One important element of providing a seamless environment for users is streamlining authentication procedures. The aim would be to overcome current problems created for users by a multiplicity of login requirements required by services. In the UK, moves are already being made to reduce the size of this problem with the introduction of ATHENS. This aims to provide a single authentication system for government-supported data services, such as BIDS or EDINA.[17]  However, apart from the problems associated with the organization of the ATHENS system itself (some of which are analyzed in the HeadLine contribution), this does not overcome the problem of the wide range of non-government assisted services (although some may choose to introduce ATHENS compliance).

BUILDER is looking at authentication in the first instance from an institutional angle. The project aims to integrate with existing campus-based systems in order to provide authentication. The University of Birmingham uses Novell Directory Services (NDS) to administer its networked services. Development work is underway to develop an interface between BUILDER and the NDS using a standards-based protocol and incorporating Secure Sockets Layers or similar security technology. When the user logs in at the BUILDER web front door, it should be possible to pass user name and password information to the NDS. The system would then generate a response to confirm whether or not the user is a member of the institution, and also provide additional "user metadata", such as their department and status. The possibility of storing further user metadata within the NDS structure is also being investigated. One of the aims of BUILDER is to provide a "wallet" in which a user's rights and user names and passwords are stored. If possible, this means that authentication could be passed on to third-party service providers automatically without manual intervention from the end-user. It may also create the basis of a "user profile" system, where users are presented with a view of the information which relates to their particular interests.

Databases and digitization

As well as providing access to other services, BUILDER is developing a number of services of its own. At the centre of many of these services are the issues of database design and digitization management. In the early stages of the project, these issues are being explored through a series of pilot activities. In order to assist learning and teaching, retrospectively digitized collections of past examination papers and also taught course learning materials (journal articles or book extracts) are being created. In the research area, the complete run of the journal, Midland History, back to its first volume in 1971, is being converted to digital form. Finally, in partnership with the University of Birmingham Press, a new electronic journal is being developed.

All of these developments involve the co-ordination of digitization strategies with database development. Detailed costing models are being developed for the digitization process, investigating the different technical and procedural options. The storage and organization of the digitized material is also to be investigated along with its associated metadata. A database server running SQL has been installed and is being used as the infrastructure around which the digital collections are being built. A migration strategy will also be devised for all of the files.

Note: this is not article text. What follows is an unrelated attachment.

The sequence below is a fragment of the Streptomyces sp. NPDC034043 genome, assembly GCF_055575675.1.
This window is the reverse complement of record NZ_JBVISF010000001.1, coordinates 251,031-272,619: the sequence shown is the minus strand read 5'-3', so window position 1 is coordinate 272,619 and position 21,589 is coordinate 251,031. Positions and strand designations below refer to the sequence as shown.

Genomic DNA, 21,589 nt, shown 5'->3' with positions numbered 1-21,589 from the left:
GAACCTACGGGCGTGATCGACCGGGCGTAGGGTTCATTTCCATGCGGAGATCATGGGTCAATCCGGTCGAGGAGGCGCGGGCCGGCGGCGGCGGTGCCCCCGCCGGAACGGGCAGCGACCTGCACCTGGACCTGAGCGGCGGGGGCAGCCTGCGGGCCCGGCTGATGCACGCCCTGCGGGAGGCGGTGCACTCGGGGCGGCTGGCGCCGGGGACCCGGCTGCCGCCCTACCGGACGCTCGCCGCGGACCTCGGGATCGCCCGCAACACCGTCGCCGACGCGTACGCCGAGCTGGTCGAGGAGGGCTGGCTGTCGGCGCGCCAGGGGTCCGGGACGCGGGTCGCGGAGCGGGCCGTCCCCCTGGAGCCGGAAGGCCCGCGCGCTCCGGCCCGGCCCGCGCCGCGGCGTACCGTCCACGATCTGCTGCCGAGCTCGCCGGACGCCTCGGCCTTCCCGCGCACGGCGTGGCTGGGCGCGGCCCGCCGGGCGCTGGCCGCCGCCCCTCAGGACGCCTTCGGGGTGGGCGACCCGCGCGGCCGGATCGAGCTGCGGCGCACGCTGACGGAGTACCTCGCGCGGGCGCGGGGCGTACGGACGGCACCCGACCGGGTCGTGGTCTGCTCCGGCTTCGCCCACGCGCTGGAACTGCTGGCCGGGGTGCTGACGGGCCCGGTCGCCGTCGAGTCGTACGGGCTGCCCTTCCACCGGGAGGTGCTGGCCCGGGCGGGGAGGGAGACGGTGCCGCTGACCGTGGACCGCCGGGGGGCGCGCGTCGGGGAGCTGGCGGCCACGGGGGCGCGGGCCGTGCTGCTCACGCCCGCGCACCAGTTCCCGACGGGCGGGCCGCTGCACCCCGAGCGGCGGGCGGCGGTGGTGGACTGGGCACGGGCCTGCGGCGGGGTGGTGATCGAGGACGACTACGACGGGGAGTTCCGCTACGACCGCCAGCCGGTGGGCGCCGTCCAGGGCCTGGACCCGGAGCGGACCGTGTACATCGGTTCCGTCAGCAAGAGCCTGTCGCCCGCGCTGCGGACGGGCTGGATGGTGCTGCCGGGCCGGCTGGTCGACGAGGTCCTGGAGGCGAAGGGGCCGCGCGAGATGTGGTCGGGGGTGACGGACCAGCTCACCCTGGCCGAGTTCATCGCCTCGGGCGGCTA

Organizational and cultural issues

A significant part of the hybrid library projects (and eLib projects in general) is about promoting cultural change, both amongst information services staff and also end-users. Like all projects, BUILDER has a dissemination strategy to help to achieve this and also an evaluation strategy to measure some of the responses of users to developments. As part of this, BUILDER is also implementing an audit exercise aimed at assessing the views of senior policy makers in the University and also Information Services staff about the hybrid information environment.



Agora[18] is developing a hybrid library management system (HLMS) to provide integrated access to heterogeneous discovery, location, request and delivery services. The HLMS is based on the broker model which was developed by the MODELS project.[19] Agora is led by the University of East Anglia, with UKOLN, Fretwell-Downing Informatics, and CERLIM (the Centre for Research in Library and Information Management) as partners. The project also works with several associate groups: service providers, systems developers, and libraries. There are five library associates: Bath Spa University, University of East Anglia, Heriot Watt University, University of Hull, and Manchester Metropolitan University.

A prototype system has been made available to provide a focus for development. It encompasses a range of social science resources, including abstract and indexing services, library catalogues, archive databases and subject gateways. It will demonstrate two scenarios: cross-domain searching for mixed media with authentication; and search through to delivery for monographs and serials. During the first phase of the project, feedback on the Agora prototype will be sought from professional staff at the library associate sites. Their feedback will inform the development of the first "real" Agora HLMS, which is due to be delivered in Summer 1999. The project will seek to combine the two prototype scenarios in real service environments at the library associate sites. An end-to-end service for mixed media from a variety of curatorial traditions has not previously been undertaken.

Agora broker

The Agora broker is based on the MODELS Information Architecture (MIA).[20] This is a conceptual framework for managing distributed services. MIA suggests some principal components of such systems and provides a common vocabulary for both systems developers and information managers (MODELS workshops have shown that MIA is relevant to archives and museum services as well as to libraries).